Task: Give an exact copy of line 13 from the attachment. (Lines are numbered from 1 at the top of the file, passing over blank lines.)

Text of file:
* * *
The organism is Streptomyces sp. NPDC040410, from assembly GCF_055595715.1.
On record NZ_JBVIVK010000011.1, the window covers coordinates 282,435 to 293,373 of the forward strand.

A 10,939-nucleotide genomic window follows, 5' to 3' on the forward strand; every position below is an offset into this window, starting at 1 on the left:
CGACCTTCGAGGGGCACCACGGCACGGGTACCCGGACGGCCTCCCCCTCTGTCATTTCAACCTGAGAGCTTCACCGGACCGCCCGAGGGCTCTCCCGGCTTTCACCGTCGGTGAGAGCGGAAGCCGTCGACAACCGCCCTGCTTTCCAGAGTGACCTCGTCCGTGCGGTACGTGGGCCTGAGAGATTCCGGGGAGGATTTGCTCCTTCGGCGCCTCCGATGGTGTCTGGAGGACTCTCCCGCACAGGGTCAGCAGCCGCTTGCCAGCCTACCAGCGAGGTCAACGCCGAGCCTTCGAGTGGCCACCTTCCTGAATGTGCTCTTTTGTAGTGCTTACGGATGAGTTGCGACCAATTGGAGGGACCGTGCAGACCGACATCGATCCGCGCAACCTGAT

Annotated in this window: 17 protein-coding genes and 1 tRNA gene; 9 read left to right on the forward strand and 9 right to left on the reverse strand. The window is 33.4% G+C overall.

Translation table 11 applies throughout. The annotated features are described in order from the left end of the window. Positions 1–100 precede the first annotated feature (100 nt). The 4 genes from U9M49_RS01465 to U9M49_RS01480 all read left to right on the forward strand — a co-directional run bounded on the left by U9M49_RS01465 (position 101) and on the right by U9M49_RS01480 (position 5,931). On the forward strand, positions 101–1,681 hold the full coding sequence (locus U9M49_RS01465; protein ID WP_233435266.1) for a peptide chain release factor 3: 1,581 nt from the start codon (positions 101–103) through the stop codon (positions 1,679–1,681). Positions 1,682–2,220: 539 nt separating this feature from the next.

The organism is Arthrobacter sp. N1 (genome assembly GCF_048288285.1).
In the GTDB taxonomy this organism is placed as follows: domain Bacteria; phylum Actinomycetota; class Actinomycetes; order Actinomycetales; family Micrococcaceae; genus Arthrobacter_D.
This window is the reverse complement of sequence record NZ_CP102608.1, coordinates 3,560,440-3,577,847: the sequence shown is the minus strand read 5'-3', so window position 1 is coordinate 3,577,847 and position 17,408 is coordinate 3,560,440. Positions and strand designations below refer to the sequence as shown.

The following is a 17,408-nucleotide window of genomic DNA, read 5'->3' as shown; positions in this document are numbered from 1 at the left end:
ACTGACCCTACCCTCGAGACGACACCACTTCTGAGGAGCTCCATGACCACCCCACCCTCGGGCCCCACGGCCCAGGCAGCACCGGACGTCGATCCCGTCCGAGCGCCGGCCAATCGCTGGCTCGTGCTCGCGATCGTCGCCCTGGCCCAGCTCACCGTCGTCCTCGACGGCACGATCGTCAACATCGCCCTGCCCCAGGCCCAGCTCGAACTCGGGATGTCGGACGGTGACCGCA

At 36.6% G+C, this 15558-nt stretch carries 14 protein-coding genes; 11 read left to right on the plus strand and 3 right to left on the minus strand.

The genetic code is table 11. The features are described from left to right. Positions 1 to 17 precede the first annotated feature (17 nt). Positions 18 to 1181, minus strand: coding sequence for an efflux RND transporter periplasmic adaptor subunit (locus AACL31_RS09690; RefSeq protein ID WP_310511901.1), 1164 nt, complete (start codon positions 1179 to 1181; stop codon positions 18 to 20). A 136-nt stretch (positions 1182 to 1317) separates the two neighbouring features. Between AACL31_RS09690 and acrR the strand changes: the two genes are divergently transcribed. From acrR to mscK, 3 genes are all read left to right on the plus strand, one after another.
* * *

The genetic code is table 11. The features are described from left to right. Positions 1 to 17 precede the first annotated feature (17 nt). Positions 18 to 1181, minus strand: coding sequence for an efflux RND transporter periplasmic adaptor subunit (locus AACL31_RS09690; RefSeq protein ID WP_310511901.1), 1164 nt, complete (start codon positions 1179 to 1181; stop codon positions 18 to 20). A 136-nt stretch (positions 1182 to 1317) separates the two neighbouring features. Between AACL31_RS09690 and acrR the strand changes: the two genes are divergently transcribed. From acrR to mscK, 3 genes are all read left to right on the plus strand, one after another.